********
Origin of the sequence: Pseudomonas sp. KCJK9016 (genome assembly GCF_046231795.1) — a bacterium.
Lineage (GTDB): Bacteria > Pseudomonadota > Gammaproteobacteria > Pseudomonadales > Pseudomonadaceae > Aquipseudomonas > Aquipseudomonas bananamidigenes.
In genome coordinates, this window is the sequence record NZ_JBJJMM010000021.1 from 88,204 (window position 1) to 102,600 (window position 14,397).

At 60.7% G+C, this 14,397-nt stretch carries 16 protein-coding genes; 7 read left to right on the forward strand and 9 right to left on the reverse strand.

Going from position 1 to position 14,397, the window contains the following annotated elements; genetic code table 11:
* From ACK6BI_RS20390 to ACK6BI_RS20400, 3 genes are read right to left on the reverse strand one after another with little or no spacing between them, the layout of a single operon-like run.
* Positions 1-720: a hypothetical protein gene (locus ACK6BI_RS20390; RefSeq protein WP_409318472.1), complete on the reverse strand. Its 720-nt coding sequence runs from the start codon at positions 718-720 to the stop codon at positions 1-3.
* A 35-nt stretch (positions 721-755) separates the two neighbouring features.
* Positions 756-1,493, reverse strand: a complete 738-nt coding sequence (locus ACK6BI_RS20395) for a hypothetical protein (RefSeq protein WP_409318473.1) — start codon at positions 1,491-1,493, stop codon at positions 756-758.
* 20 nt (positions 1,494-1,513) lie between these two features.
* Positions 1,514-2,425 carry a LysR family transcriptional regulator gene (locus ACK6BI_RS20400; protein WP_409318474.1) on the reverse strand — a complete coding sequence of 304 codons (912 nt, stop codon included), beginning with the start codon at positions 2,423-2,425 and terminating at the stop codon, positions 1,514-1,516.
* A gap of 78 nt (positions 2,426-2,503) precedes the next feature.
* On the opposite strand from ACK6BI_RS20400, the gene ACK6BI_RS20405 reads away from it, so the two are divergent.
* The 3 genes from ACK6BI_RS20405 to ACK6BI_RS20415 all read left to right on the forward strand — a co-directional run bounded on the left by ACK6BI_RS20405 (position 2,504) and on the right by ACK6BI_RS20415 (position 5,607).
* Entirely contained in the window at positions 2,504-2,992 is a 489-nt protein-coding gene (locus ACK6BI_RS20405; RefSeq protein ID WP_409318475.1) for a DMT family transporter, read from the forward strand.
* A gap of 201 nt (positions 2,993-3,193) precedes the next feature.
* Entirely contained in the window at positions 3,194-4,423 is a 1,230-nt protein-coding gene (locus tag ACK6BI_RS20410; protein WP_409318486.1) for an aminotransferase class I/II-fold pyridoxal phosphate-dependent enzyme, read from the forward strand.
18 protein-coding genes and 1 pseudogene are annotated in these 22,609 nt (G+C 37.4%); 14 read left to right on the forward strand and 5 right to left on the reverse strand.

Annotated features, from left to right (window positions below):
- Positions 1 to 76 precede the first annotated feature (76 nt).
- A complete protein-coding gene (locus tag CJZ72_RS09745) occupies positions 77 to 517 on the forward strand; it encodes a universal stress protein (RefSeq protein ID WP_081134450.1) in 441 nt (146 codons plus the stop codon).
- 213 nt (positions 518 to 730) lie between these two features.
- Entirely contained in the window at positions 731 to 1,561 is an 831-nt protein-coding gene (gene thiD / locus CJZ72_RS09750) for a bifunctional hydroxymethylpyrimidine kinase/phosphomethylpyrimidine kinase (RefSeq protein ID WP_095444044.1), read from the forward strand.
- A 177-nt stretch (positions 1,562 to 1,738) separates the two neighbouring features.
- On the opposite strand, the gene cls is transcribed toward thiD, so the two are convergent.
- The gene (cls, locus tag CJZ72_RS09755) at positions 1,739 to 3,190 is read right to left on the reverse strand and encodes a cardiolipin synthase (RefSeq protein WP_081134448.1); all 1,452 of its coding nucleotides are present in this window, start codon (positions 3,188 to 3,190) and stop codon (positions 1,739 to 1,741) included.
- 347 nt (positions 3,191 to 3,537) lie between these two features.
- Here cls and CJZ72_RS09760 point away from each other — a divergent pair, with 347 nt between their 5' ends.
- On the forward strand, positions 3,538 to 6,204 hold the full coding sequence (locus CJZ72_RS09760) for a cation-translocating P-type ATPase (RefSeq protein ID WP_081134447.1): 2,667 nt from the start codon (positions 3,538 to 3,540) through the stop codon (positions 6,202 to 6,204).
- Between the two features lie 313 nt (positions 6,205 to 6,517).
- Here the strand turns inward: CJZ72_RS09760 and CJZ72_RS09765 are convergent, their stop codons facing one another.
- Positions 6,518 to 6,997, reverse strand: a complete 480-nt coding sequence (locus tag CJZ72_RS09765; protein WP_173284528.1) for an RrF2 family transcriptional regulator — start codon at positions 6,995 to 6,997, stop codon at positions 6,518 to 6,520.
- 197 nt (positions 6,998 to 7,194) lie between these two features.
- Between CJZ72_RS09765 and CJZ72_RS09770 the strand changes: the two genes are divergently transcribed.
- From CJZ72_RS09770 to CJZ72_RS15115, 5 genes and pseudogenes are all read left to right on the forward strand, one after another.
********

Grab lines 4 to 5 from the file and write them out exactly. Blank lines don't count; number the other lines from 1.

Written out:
At 60.7% G+C, this 14,397-nt stretch carries 16 protein-coding genes; 7 read left to right on the forward strand and 9 right to left on the reverse strand.

Going from position 1 to position 14,397, the window contains the following annotated elements; genetic code table 11: